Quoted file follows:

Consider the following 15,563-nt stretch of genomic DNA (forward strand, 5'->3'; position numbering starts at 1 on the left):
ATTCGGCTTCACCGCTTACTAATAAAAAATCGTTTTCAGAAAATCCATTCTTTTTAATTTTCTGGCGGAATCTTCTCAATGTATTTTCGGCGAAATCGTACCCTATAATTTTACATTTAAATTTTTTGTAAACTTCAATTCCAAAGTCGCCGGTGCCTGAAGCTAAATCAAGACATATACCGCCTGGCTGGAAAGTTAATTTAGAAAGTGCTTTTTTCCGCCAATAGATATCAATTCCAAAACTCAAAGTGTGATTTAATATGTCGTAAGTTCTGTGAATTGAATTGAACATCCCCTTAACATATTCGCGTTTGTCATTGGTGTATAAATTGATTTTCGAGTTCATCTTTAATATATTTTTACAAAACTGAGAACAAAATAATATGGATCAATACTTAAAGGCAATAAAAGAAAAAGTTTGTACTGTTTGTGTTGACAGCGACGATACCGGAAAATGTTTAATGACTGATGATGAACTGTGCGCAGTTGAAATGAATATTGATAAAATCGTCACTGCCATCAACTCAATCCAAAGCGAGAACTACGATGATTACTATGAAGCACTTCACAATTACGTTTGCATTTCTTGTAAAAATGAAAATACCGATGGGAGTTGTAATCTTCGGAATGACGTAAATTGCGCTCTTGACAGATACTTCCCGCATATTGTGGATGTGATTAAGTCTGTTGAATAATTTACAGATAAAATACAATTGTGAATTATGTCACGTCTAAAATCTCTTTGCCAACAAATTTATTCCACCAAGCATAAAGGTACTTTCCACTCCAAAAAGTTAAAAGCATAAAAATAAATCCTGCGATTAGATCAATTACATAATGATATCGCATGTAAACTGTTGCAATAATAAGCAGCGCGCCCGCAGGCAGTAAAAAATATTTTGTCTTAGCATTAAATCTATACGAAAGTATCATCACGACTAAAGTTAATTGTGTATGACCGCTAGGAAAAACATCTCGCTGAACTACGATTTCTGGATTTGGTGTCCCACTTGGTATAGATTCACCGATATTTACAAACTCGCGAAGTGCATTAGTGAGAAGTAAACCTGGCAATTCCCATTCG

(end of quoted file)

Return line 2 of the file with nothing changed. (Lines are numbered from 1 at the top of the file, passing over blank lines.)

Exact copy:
ATTCGGCTTCACCGCTTACTAATAAAAAATCGTTTTCAGAAAATCCATTCTTTTTAATTTTCTGGCGGAATCTTCTCAATGTATTTTCGGCGAAATCGTACCCTATAATTTTACATTTAAATTTTTTGTAAACTTCAATTCCAAAGTCGCCGGTGCCTGAAGCTAAATCAAGACATATACCGCCTGGCTGGAAAGTTAATTTAGAAAGTGCTTTTTTCCGCCAATAGATATCAATTCCAAAACTCAAAGTGTGATTTAATATGTCGTAAGTTCTGTGAATTGAATTGAACATCCCCTTAACATATTCGCGTTTGTCATTGGTGTATAAATTGATTTTCGAGTTCATCTTTAATATATTTTTACAAAACTGAGAACAAAATAATATGGATCAATACTTAAAGGCAATAAAAGAAAAAGTTTGTACTGTTTGTGTTGACAGCGACGATACCGGAAAATGTTTAATGACTGATGATGAACTGTGCGCAGTTGAAATGAATATTGATAAAATCGTCACTGCCATCAACTCAATCCAAAGCGAGAACTACGATGATTACTATGAAGCACTTCACAATTACGTTTGCATTTCTTGTAAAAATGAAAATACCGATGGGAGTTGTAATCTTCGGAATGACGTAAATTGCGCTCTTGACAGATACTTCCCGCATATTGTGGATGTGATTAAGTCTGTTGAATAATTTACAGATAAAATACAATTGTGAATTATGTCACGTCTAAAATCTCTTTGCCAACAAATTTATTCCACCAAGCATAAAGGTACTTTCCACTCCAAAAAGTTAAAAGCATAAAAATAAATCCTGCGATTAGATCAATTACATAATGATATCGCATGTAAACTGTTGCAATAATAAGCAGCGCGCCCGCAGGCAGTAAAAAATATTTTGTCTTAGCATTAAATCTATACGAAAGTATCATCACGACTAAAGTTAATTGTGTATGACCGCTAGGAAAAACATCTCGCTGAACTACGATTTCTGGATTTGGTGTCCCACTTGGTATAGATTCACCGATATTTACAAACTCGCGAAGTGCATTAGTGAGAAGTAAACCTGGCAATTCCCATTCG